Swimmer Victor Davis, 25, Dies of Injuries
Victor Davis, Canada’s flamboyant Olympic gold-medal swimmer, died Monday from injuries incurred Saturday in an accident that Montreal police still are trying to unravel.
Davis, 25, was pronounced dead at 11 a.m. PST, said Jacques Charbonneau, a spokesman for Notre Dame Hospital in Montreal.
Doctors gave Davis little chance of surviving after suffering a severe skull fracture, brain and spinal damage and multiple bruises from being hit by a car.
Charbonneau said that at the family’s request, Davis’ body remains connected to life-support systems to keep his organs--which were not injured in the accident--viable for use in transplants.
Davis will be buried in his hometown of Guelph, in southern Ontario. Funeral services are expected to be held Friday, a spokesman said.
In 1984, with a Maple Leaf tattoo on his chest, Davis became a national hero when he won a gold medal in the 200-meter breaststroke and a silver in the 100-meter breaststroke at the Los Angeles Games.
Police have said they are treating the case as a traffic accident and have turned the case over to the accident investigation squad. No charges have been filed, which has led to some confusion and controversy.
Davis’ family and friends have questions about the incident and his family has hired a well known Montreal criminal lawyer to explore further course of action.
Police said the Davis case is not classified as hit-and-run because the driver of the car went to the police station after the accident. The driver, a 19-year-old man who has not been identified, told police he thought he hit something.
“It’s not the same as leaving the scene of an accident,” said Pat Hickey of the Montreal Gazette. “One of the reasons you would have that distinction is because you have a lot of remote areas and it is difficult to wait around for police.”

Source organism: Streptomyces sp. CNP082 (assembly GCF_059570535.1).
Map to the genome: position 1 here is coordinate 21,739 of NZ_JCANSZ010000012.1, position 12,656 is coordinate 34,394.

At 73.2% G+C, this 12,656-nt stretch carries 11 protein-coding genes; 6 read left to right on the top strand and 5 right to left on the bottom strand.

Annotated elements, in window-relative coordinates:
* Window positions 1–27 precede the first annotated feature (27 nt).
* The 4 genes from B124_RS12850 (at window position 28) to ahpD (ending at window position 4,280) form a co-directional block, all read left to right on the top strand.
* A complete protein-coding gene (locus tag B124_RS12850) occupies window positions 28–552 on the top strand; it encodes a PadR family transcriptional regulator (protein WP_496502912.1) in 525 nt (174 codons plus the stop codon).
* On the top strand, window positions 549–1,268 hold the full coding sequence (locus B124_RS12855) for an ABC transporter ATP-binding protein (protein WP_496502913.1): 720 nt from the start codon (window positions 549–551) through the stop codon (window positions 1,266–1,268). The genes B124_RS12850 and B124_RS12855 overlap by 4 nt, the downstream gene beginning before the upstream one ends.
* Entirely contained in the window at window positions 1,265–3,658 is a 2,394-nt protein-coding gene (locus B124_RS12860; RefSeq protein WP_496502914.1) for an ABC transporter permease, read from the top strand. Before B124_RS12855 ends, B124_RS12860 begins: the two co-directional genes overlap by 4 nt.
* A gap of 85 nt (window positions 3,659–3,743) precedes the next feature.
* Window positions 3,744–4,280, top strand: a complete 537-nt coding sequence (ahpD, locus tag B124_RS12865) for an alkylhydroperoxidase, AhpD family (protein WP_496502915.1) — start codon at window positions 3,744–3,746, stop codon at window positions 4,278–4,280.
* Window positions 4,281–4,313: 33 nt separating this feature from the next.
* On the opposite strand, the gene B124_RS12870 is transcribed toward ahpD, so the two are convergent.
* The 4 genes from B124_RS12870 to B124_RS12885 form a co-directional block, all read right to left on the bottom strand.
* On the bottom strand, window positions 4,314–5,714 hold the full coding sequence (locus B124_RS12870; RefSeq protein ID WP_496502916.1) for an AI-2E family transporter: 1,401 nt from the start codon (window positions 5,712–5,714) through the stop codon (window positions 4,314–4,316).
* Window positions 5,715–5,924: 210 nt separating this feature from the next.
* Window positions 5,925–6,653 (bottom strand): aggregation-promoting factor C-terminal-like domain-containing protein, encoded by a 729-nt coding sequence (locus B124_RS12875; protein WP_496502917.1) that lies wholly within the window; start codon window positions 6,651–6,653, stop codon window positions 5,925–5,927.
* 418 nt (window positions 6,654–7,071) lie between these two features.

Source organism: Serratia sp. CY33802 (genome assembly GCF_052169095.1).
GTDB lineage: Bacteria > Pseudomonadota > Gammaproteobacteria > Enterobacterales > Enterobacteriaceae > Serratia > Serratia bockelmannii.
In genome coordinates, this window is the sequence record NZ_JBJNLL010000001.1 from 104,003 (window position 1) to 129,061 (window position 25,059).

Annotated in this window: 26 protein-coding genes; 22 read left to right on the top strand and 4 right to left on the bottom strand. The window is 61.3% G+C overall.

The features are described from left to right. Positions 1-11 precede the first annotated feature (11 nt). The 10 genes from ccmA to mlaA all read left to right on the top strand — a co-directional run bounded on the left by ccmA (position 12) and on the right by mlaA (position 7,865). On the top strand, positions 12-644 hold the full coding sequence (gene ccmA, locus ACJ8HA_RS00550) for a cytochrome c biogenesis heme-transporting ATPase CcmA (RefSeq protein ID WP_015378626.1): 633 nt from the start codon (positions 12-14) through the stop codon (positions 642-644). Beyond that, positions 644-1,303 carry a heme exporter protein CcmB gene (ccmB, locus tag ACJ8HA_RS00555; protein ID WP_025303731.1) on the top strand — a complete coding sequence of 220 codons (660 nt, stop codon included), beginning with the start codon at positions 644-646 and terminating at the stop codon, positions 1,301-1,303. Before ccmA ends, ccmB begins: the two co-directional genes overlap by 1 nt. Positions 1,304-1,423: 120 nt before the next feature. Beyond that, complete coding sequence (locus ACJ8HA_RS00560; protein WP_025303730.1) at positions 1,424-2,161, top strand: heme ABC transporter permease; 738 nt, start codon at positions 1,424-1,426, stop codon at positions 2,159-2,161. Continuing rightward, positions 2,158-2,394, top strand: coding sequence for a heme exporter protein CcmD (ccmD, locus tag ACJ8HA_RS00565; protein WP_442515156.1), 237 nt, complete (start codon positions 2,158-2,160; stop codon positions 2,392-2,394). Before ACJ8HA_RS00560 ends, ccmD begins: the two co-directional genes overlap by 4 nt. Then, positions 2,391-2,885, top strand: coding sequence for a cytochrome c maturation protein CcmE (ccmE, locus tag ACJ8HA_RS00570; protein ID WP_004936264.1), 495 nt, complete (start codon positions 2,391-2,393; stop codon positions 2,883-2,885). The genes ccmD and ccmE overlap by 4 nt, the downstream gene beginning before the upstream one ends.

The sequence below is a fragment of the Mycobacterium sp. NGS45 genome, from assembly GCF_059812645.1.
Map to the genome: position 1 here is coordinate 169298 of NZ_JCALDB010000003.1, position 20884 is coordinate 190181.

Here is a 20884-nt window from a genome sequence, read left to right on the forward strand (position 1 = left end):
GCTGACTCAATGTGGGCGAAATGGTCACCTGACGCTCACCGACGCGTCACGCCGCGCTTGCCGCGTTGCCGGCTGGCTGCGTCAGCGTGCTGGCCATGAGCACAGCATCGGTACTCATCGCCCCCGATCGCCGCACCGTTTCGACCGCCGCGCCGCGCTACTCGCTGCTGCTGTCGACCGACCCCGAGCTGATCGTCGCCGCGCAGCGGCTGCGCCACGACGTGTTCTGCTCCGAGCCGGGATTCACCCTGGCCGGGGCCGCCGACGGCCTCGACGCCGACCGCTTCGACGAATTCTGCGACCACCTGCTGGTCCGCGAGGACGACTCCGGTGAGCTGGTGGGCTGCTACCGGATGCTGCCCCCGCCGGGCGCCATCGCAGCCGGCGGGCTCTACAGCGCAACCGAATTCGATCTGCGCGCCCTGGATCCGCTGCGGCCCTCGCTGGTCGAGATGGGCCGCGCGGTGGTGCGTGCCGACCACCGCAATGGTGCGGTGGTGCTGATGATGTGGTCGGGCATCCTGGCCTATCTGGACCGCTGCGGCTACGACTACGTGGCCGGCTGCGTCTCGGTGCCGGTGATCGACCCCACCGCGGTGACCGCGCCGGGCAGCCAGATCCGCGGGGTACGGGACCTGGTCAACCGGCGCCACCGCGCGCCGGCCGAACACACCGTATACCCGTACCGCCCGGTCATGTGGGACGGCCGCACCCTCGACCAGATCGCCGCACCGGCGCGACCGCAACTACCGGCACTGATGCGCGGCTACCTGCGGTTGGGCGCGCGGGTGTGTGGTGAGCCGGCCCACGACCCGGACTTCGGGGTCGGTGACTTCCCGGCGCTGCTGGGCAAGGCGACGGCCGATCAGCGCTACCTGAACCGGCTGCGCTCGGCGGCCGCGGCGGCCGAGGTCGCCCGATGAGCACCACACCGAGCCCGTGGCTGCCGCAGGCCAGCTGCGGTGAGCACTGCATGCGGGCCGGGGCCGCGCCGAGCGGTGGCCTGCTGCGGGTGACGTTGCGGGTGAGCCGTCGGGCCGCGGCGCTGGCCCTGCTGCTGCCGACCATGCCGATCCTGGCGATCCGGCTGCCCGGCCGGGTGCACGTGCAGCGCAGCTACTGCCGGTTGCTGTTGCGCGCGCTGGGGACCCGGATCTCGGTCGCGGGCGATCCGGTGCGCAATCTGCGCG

Furthermore, police said they have not laid manslaughter charges because details of the accident are unclear.
Police said they are examining the car to figure out who is responsible for the accident outside a bar in suburban Ste-Anne-de-Bellevue. The bar is one of six along a narrow strip about a mile from John Abbott Community College.
Three men who were in the car told police that Davis was standing in the road and threw a bottle of orange soda at the car, cracking the windshield.
They told police that they panicked and sped away, but did not see what happened to Davis. They said they assumed he moved out of their way.
Davis’ girlfriend, Donna Clavel, however, had a conflicting account.
Clavel, 22, said Saturday that the three men were drinking at a table next to Clavel, her friend, Jennifer Watts, and Davis. She said her group left the bar and Davis walked across the street to buy an orange soda. When Davis returned, the men were outside shouting at Clavel and Watts, Clavel said.
Clavel said the men got into their car and drove to the corner and turned toward Davis, who was standing in the street. She said the car accelerated and hit Davis, although he tried to get out of the way.
“In the American system there is some sort of charge of negligence even if not deliberate, but that does not exist here,” Hickey said. “This could be written off as an auto accident.”